Anda di halaman 1dari 14

# 13.

Power Spectrum
For a deterministic signal x(t), the spectrum is well defined: If X (ω )
represents its Fourier transform, i.e., if
+∞
X (ω ) = ∫ −∞ x(t )e − jω t dt , (13-1)
then | X (ω ) |2 represents its energy spectrum. This follows from
Parseval’s theorem since the signal energy is given by
+∞ +∞
∫ −∞ x (t )dt = 1
∫ −∞ ω dω = E.
2 2
| X ( ) | (13-2)

Thus | X (ω ) |2 ∆ω represents the signal energy in the band (ω , ω + ∆ω )
(see Fig 13.1).
| X (ω )|2
X (t ) Energy in (ω ,ω +∆ω )

0 t 0 ω
ω ω + ∆ω
Fig 13.1
1
However for stochastic processes, a direct application of (13-1)
generates a sequence of random variables for every ω . Moreover,
for a stochastic process, E{| X(t) |2} represents the ensemble average
power (instantaneous energy) at the instant t.

## To obtain the spectral distribution of power versus frequency for

stochastic processes, it is best to avoid infinite intervals to begin with,
and start with a finite interval (– T, T ) in (13-1). Formally, partial
Fourier transform of a process X(t) based on (– T, T ) is given by
T
X T (ω ) = ∫ −T X (t )e − jω t dt (13-3)
so that
| X T (ω ) |2 1 T 2

− jω t
= −T
X (t )e dt (13-4)
2T 2T
represents the power distribution associated with that realization based
on (– T, T ). Notice that (13-4) represents a random variable for every
ω , and its ensemble average gives, the average power distribution
based on (– T, T ). Thus 2
⎧ | X T (ω ) |2 ⎫ 1 T T
∫− T ∫− T
− jω ( t1 − t2 )
PT (ω ) = E ⎨ ⎬ = E { X ( t1 ) X *
( t 2 )}e dt1dt2
⎩ 2T ⎭ 2T
1 T T
∫ − T ∫− T XX 1 2
− jω ( t1 − t2 )
= R ( t , t ) e dt1dt2 (13-5)
2T
represents the power distribution of X(t) based on (– T, T ). For wide
sense stationary (w.s.s) processes, it is possible to further simplify
(13-5). Thus if X(t) is assumed to be w.s.s, then RXX (t1 , t2 ) = RXX (t1 − t2 )
and (13-5) simplifies to
1 T T
∫ −T ∫ −T XX 1 2
− jω ( t1 − t2 )
PT (ω ) = R ( t − t ) e dt1dt2 .
2T
Let τ = t1 − t2 and proceeding as in (14-24), we get
1 2T

− jωτ
PT (ω ) = − 2T
R XX
(τ ) e (2T − | τ |)dτ
2T
2T
= ∫ − 2T RXX (τ )e − jωτ (1 − 2|τT| )dτ ≥ 0 (13-6)
to be the power distribution of the w.s.s. process X(t) based on
(– T, T ). Finally letting T → ∞ in (13-6), we obtain 3
+∞
S XX (ω ) = lim PT (ω ) = ∫−∞ RXX (τ )e − jωτ dτ ≥ 0 (13-7)
T →∞

to be the power spectral density of the w.s.s process X(t). Notice that
RXX (ω ) ←⎯→
F⋅T
S XX (ω ) ≥ 0. (13-8)
i.e., the autocorrelation function and the power spectrum of a w.s.s
Process form a Fourier transform pair, a relation known as the
Wiener-Khinchin Theorem. From (13-8), the inverse formula gives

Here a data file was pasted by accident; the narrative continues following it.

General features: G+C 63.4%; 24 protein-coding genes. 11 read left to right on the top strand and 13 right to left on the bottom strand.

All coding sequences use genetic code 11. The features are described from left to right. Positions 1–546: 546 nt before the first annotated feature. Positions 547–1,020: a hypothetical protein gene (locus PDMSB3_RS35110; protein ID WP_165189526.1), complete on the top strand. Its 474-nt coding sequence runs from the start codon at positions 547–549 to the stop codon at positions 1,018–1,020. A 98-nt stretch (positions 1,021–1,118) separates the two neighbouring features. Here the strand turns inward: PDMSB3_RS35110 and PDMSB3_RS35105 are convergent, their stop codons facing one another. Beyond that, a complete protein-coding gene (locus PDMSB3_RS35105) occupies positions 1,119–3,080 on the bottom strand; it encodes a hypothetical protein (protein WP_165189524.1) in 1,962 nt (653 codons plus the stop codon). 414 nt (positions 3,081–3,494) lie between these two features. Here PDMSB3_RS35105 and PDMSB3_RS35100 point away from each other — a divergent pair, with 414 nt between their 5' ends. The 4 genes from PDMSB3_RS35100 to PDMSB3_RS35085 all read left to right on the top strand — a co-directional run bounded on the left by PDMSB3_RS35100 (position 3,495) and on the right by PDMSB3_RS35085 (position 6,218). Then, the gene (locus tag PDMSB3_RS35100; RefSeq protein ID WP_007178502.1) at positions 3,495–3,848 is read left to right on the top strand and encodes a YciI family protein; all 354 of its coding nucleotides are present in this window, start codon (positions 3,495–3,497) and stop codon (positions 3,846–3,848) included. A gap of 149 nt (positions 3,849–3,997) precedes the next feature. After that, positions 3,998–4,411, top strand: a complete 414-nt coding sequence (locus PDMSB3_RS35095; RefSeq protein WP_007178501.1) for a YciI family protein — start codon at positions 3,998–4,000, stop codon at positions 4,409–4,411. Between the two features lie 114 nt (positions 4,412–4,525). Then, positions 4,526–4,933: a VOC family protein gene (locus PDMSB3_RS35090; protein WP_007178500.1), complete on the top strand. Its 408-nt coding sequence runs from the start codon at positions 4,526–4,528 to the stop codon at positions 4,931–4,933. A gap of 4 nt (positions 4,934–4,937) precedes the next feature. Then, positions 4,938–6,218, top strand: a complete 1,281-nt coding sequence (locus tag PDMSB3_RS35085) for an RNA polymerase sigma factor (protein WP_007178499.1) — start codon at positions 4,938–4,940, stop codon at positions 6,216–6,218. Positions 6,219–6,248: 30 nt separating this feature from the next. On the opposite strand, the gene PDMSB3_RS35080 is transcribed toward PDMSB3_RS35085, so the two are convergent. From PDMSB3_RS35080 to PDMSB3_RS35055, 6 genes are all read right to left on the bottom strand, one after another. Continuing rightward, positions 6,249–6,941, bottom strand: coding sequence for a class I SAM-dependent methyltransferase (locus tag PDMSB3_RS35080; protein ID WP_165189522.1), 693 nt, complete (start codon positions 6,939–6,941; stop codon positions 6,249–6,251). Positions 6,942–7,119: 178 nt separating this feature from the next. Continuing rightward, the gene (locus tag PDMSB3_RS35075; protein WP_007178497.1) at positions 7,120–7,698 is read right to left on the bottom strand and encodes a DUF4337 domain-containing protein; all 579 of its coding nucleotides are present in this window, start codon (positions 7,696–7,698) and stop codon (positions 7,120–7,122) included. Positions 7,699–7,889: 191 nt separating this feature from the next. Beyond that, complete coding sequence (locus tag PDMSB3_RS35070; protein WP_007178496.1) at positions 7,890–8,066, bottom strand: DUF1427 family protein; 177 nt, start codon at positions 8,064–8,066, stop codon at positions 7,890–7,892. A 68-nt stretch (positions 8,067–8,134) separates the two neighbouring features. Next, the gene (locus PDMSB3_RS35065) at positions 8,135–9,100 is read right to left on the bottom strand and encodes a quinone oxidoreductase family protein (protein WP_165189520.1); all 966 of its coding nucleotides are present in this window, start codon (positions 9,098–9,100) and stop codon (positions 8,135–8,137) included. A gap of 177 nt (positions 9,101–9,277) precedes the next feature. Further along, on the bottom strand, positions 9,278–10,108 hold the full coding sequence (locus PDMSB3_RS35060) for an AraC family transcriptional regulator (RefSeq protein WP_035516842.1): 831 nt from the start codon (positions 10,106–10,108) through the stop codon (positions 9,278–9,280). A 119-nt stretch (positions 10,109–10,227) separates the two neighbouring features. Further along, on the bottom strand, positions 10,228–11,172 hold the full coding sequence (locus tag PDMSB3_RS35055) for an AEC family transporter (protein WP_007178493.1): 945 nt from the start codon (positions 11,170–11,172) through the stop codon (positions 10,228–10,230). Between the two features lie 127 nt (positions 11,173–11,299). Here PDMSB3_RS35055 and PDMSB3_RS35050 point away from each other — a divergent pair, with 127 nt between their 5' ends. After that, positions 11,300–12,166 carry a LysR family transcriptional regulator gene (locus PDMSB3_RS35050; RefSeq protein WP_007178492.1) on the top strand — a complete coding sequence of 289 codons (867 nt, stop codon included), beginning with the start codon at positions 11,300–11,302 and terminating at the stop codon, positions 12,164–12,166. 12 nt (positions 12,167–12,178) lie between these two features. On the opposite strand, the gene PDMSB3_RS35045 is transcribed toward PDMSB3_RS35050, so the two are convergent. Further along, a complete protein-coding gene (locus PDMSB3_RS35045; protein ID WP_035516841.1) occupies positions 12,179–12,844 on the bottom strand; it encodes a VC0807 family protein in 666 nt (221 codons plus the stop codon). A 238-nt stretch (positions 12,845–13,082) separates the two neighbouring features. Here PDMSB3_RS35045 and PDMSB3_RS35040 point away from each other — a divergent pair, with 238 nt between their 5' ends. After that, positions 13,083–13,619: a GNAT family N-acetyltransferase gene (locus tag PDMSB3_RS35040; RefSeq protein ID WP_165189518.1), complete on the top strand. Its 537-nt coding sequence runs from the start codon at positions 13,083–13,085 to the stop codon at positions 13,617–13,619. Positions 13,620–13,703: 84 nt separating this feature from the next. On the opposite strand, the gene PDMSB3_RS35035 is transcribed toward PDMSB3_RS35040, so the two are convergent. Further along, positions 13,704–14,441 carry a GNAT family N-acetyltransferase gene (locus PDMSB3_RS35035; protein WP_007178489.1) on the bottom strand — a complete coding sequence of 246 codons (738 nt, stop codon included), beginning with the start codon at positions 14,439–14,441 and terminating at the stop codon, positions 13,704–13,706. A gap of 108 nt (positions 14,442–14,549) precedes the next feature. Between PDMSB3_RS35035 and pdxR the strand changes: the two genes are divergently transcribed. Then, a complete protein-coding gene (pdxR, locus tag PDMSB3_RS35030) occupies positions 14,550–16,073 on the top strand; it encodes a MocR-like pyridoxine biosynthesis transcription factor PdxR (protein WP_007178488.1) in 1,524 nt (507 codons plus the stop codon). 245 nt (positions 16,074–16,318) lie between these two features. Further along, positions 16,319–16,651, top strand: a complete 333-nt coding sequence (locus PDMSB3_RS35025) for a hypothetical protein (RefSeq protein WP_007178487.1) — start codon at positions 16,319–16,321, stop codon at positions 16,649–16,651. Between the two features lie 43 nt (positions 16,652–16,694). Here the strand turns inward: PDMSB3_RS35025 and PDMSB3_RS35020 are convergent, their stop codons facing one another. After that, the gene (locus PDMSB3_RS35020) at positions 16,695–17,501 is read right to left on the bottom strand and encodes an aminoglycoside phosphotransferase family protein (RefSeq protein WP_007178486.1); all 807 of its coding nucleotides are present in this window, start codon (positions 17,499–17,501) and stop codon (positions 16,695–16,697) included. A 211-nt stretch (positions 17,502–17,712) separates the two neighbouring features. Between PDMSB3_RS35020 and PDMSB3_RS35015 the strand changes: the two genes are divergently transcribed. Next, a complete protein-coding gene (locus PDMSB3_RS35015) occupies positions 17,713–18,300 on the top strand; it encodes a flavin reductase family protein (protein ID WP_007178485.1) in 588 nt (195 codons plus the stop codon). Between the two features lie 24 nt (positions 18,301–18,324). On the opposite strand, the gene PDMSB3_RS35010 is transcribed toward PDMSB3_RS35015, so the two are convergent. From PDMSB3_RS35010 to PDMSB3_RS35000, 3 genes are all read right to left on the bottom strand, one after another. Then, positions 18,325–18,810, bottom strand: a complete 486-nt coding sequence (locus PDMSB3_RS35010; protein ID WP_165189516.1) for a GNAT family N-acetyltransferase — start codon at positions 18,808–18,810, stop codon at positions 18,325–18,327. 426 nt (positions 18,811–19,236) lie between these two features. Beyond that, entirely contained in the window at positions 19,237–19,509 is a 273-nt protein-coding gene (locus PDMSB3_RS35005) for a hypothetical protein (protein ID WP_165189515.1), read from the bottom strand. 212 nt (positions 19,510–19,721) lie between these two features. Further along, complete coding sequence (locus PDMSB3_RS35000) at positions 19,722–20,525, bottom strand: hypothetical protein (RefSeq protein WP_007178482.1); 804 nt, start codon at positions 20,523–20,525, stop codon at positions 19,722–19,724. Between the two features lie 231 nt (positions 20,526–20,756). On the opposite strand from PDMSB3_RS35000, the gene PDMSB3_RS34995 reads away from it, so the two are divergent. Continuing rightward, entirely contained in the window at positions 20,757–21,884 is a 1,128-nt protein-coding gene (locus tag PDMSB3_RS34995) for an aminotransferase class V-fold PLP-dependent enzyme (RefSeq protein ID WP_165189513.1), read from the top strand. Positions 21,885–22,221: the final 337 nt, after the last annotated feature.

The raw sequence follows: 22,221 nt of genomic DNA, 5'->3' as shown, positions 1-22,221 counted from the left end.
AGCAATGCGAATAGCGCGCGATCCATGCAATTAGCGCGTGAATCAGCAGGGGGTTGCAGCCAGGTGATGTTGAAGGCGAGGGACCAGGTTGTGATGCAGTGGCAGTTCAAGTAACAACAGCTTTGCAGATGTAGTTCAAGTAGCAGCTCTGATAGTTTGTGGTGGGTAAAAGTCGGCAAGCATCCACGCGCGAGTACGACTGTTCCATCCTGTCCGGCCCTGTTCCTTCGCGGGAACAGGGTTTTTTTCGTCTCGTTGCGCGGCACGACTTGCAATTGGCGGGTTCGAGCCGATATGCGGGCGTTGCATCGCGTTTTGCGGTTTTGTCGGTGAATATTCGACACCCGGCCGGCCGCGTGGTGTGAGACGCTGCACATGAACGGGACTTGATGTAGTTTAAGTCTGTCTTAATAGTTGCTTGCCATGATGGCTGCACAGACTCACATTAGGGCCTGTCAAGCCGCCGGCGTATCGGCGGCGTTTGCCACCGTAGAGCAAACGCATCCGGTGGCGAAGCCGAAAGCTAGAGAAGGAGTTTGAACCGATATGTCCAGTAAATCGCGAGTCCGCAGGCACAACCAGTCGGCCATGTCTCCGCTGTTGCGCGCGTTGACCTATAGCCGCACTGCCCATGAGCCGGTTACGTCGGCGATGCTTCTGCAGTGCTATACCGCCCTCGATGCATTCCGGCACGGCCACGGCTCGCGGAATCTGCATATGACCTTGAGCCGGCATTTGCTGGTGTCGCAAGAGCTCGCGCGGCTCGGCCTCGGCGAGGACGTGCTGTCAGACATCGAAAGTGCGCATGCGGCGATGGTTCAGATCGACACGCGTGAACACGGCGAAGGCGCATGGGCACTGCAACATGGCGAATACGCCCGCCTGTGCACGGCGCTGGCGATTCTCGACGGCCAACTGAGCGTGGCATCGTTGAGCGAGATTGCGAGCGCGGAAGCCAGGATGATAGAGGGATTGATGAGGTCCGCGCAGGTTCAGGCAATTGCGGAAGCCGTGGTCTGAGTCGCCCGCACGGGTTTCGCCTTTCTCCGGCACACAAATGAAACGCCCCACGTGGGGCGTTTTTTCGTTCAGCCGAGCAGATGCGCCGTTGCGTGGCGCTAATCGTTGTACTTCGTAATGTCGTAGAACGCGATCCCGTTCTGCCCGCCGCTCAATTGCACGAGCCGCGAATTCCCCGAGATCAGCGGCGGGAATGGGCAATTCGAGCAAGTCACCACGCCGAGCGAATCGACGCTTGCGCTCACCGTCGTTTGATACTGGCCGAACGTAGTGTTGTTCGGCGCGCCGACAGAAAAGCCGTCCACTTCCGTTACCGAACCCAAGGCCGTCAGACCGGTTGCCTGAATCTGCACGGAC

+∞
∫−∞ XX
jωτ
RXX (τ ) = 1
2π S (ω ) e dω (13-9)

## and in particular for τ = 0, we get

+∞
1
∫−∞ XX ω ω = = } = P,
2
2π S ( ) d R XX
(0) E {| X ( t ) | the total power.
(13-10)
From (13-10), the area under S XX (ω ) represents the total power of the
process X(t), and hence S XX (ω ) truly represents the power
spectrum. (Fig 13.2). 4
S XX (ω ) S XX (ω ) ∆ω represents the power
in the band (ω , ω + ∆ω )

ω ω + ∆ω ω
0

Fig 13.2
The nonnegative-definiteness property of the autocorrelation function
in (14-8) translates into the “nonnegative” property for its Fourier
transform (power spectrum), since from (14-8) and (13-9)
n n n n +∞
∑∑ ai a RXX (ti − t j ) = ∑∑ ai a 21π
jω ( ti − t j )
∫−∞ S (ω )e dω
* *
j j XX
i =1 j =1 i =1 j =1

+∞ 2
∫−∞ S (ω ) ∑ i =1 ai e jω ti
d ω ≥ 0.
n
= 21π XX
(13-11)
From (13-11), it follows that
RXX (τ ) nonnegative - definite ⇔ S XX (ω ) ≥ 0. (13-12)
5
If X(t) is a real w.s.s process, then RXX (τ ) = RXX (−τ ) so that
+∞
S XX (ω ) = ∫ −∞ RXX (τ )e − jωτ dτ
+∞
= ∫ −∞ RXX (τ ) cos ωτ dτ

= 2 ∫ 0 RXX (τ ) cos ωτ dτ = S XX ( −ω ) ≥ 0 (13-13)
so that the power spectrum is an even function, (in addition to being
real and nonnegative).

6
Power Spectra and Linear Systems

## If a w.s.s process X(t) with autocorrelation

function RXX (τ ) ↔ S XX (τ ) ≥ 0 is X(t) h(t) Y(t)
applied to a linear system with impulse
response h(t), then the cross correlation Fig 13.3
function RXY (τ ) and the output autocorrelation function RYY (τ ) are
given by (14-40)-(14-41). From there
RXY (τ ) = RXX (τ ) ∗ h* (−τ ), RYY (τ ) = RXX (τ ) ∗ h* (−τ ) ∗ h(τ ). (13-14)
But if
f (t ) ↔ F (ω ), g (t ) ↔ G (ω ) (13-15)
Then